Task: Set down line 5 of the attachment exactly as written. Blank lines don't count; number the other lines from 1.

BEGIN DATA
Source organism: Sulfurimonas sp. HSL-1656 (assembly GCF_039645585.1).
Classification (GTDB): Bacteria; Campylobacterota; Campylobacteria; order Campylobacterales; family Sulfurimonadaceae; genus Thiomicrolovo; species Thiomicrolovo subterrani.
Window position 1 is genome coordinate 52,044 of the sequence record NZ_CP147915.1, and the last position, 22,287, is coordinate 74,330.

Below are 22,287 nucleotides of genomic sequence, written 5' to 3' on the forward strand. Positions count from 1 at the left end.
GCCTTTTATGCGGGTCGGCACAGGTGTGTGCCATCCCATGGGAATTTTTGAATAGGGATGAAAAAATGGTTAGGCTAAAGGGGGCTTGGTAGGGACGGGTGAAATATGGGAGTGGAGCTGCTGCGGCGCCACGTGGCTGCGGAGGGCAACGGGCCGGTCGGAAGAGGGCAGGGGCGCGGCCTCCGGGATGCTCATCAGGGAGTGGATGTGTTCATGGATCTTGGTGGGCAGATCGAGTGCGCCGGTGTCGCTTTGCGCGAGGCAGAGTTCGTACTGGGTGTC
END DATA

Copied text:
GCCTTTTATGCGGGTCGGCACAGGTGTGTGCCATCCCATGGGAATTTTTGAATAGGGATGAAAAAATGGTTAGGCTAAAGGGGGCTTGGTAGGGACGGGTGAAATATGGGAGTGGAGCTGCTGCGGCGCCACGTGGCTGCGGAGGGCAACGGGCCGGTCGGAAGAGGGCAGGGGCGCGGCCTCCGGGATGCTCATCAGGGAGTGGATGTGTTCATGGATCTTGGTGGGCAGATCGAGTGCGCCGGTGTCGCTTTGCGCGAGGCAGAGTTCGTACTGGGTGTC